Sunday, May 26, 2013

Making the Most of Memorial Day

Memorial Day...also known as Decoration Day.

Arlington National Cemetery
photo by Lance Mosier.
For many Memorial Day is the official start to Summer. Although I appreciate a good barbecue and warmer weather, the true meaning of Memorial Day is to remember all the brave Americans who have lost their lives defending this country.

Memorial Day originally started after one of America's most bloodiest wars, The Civil War. The holiday was originally known as Decoration Day, which was a day to go to cemeteries to pay respect to loved ones who were killed during this conflict. Viewing these two websites, Civil War Infographic of Causalities and Battles and Casualties of the Civil War Map, it is easy to see why so many began this tradition. Everybody in the country was impacted by this war in some way or another.

 Below are a list of websites and resources to help you and your students remember Memorial Day.

Learn About The Soldiers:

Great Great Grandfather who served in Civil War.
Civil War Soldier Database: Search for a family member or local civil war soldier who fought in the Civil War to learn about what unit they were in, battles they fought in, and other interesting information about this Civil War Soldier. I found some great information about my own family member who served in the Civil War.

The Civil War 14 National Cemeteries: Search the 14 Civil War National Cemeteries by using their database to look for family or those in your community who fought in the Civil War and are buried at these cemeteries.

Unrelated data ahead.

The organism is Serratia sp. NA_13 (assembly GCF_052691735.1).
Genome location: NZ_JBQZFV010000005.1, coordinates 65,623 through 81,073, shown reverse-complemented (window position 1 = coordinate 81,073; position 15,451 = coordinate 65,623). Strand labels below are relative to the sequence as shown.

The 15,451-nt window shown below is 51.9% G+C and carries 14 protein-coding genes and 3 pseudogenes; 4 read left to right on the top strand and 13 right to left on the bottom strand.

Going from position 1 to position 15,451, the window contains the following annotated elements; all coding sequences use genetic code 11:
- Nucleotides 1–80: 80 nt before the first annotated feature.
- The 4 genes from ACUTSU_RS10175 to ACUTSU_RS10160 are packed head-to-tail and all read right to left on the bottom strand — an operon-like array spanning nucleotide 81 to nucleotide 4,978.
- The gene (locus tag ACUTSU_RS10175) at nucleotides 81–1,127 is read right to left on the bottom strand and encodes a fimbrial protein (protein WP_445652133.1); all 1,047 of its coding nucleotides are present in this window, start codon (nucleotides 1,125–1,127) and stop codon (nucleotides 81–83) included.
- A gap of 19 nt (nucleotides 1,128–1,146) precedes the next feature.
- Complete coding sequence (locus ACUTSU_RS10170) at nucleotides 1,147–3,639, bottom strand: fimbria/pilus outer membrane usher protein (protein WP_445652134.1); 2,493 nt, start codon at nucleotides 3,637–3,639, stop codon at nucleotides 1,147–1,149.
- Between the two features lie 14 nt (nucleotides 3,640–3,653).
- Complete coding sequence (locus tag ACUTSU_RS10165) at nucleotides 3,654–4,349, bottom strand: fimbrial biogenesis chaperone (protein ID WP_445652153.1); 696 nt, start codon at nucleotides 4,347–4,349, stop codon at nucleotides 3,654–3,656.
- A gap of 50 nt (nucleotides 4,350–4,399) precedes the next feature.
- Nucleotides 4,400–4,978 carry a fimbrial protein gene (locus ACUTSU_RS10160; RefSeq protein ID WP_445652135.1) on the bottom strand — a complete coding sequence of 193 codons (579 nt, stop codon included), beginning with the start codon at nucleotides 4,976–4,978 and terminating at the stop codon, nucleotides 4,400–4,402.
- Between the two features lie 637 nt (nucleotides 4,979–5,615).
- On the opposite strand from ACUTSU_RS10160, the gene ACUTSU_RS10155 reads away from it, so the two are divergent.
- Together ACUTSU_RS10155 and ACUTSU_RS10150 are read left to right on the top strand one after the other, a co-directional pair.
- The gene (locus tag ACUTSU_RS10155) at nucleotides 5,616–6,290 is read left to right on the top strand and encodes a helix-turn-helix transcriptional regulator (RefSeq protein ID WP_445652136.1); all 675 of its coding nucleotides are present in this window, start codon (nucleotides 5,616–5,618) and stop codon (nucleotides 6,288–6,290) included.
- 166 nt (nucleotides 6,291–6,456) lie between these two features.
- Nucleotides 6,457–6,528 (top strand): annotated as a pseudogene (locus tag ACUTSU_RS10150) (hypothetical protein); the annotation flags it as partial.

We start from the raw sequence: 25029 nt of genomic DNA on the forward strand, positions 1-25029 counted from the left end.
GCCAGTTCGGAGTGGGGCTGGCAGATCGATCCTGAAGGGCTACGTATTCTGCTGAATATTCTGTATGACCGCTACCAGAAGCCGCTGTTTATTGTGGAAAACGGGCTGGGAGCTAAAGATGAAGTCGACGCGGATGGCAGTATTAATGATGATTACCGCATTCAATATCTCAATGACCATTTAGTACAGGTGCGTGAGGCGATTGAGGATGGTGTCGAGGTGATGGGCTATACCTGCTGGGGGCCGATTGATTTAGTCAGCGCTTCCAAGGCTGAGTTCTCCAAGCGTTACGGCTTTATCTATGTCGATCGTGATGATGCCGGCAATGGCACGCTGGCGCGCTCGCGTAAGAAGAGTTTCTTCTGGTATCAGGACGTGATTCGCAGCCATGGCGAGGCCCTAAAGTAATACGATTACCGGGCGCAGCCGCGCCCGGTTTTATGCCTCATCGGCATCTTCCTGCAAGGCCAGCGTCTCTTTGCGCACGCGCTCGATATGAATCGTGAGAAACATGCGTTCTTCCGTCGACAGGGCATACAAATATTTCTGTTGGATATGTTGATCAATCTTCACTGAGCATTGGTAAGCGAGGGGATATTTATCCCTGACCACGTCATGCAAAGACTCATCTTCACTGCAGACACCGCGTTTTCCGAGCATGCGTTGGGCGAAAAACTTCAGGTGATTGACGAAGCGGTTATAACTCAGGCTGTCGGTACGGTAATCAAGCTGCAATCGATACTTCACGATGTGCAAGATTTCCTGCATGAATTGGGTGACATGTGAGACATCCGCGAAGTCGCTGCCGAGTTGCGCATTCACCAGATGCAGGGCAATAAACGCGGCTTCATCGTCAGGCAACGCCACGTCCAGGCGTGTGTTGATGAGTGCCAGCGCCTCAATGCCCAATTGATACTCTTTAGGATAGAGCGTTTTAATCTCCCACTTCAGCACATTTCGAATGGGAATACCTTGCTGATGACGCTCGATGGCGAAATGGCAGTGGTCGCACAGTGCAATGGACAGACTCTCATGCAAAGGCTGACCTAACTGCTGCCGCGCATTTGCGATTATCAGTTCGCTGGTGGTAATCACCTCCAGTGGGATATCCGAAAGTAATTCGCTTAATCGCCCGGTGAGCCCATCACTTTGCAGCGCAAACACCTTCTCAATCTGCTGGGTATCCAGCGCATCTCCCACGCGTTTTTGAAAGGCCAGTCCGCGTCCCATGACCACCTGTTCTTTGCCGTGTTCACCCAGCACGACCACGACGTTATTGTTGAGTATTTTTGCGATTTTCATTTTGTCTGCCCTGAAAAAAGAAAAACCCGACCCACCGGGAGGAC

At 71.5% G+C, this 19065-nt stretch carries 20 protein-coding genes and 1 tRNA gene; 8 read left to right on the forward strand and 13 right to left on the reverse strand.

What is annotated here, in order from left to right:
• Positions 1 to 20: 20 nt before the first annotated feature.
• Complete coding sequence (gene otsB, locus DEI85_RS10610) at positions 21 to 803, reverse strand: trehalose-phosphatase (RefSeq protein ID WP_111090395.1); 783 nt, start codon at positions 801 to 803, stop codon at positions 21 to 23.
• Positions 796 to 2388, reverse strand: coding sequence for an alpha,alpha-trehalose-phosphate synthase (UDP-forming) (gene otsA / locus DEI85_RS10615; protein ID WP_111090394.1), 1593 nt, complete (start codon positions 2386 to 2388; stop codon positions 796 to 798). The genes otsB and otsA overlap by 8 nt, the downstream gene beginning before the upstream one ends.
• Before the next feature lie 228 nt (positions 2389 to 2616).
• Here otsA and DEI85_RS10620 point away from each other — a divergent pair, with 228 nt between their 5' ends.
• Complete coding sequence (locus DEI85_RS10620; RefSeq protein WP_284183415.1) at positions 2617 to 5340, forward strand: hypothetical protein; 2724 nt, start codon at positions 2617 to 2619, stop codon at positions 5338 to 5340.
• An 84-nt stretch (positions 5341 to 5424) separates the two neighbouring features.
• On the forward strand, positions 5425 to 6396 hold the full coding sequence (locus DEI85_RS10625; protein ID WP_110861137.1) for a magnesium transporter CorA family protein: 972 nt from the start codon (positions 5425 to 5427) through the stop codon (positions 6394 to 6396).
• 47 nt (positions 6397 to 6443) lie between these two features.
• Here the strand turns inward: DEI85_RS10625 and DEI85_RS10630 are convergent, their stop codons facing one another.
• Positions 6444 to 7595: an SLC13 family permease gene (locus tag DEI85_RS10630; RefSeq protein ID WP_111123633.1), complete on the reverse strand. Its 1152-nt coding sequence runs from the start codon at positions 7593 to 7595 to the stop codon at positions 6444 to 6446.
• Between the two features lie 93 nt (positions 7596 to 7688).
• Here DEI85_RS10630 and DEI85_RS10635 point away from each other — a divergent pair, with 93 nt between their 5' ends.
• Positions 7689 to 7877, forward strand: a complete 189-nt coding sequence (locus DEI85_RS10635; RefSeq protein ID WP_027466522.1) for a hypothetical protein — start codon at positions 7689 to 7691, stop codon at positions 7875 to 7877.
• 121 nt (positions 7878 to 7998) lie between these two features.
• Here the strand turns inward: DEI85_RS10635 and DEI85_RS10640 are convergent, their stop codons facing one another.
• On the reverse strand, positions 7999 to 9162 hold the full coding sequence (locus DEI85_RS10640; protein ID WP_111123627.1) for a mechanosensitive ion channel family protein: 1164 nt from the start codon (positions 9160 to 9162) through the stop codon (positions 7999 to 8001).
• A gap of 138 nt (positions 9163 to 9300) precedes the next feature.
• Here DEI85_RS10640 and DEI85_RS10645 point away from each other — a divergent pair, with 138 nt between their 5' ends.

Antietam 360- Battle of Antietam: Can't make it to a National Cemetery or a Civil War Battlefield, go to this very well done website. Visit the Antietam Civil War Battlefield and learn from Park Rangers about this important battle and some of the interesting history found there.

My Great Uncle who died in France
 during World War I

Nebraskans in World War I: Database of Nebraska Soldiers who served in World War I. You can search by names or by counties. This is where I found a picture of my Uncle Frank. I talked about this in a previous Blog Post "A Personal Touch...Soldiers and World War I"

The Price of Freedom: Americans at War A good interactive database of artifacts and items soldiers used in all wars American's have been involved in to learn about the life of a Soldier.

***New 2017*** Soldiers, Veterans, and War in American Life via PBS Learning Media has a great collection of videos, images, and lesson plans to help students explore the solider's perspective.

Vietnam Memorial
Photo by Lance Mosier

Visit The Vietnam Memorial Wall 

(Virtually if you can't make it to D.C.)

Look for soldiers from your community who died in Vietnam by using the database from the Vietnam Veterans Memorial Fund and than visit the Virtual Wall at View the Wall to find their names on the Memorial itself.

I had my students do this when we were studying the Vietnam War. I was able to get a list of alumni from our High School who died in Vietnam and I had students see if they could find their names on the Wall and any history about them. 

Learn about TAPS and Arlington National Cemetery

Taps Player Statue at
Arlington Visitor Center
Photo by Lance Mosier
Taps Bugler: Is a A very informative website about the history of Taps, sound files and music, and other really interesting information about this iconic song.

Arlington National Cemetery App: If you get a chance to visit Arlington National Cemetery and have a Smartphone (iPhone, Droid) make sure you download the app to help you find markers and monuments at the cemetery. 

Read On Hallowed Ground by Robert M. Poole which is a great book on the History of Arlington Cemetery. Great read for Memorial Day. 

Watch My Favorite Rendition of the Gettysburg Address. 

Watch The Changing Of The Guards At The Tomb of the Unknown Soldier

Watch the Changing of the Guards at the Tomb of  the Unknown Soldier. Here is a video I shot while in DC in April, 2013.

The First Decoration Day by David W. Blight Yale University  
Learn about African Americans important role in Decoration Day at Charleston, SC. 

Quote of President Truman at the
WWII Memorial Washington D.C.
Photo by Lance Mosier

I hope that you find these resources helpful to you and your students. I would love to hear from you what you do to help connect Memorial Day, Soldiers, and our Cemeteries to our students in the comments section below.

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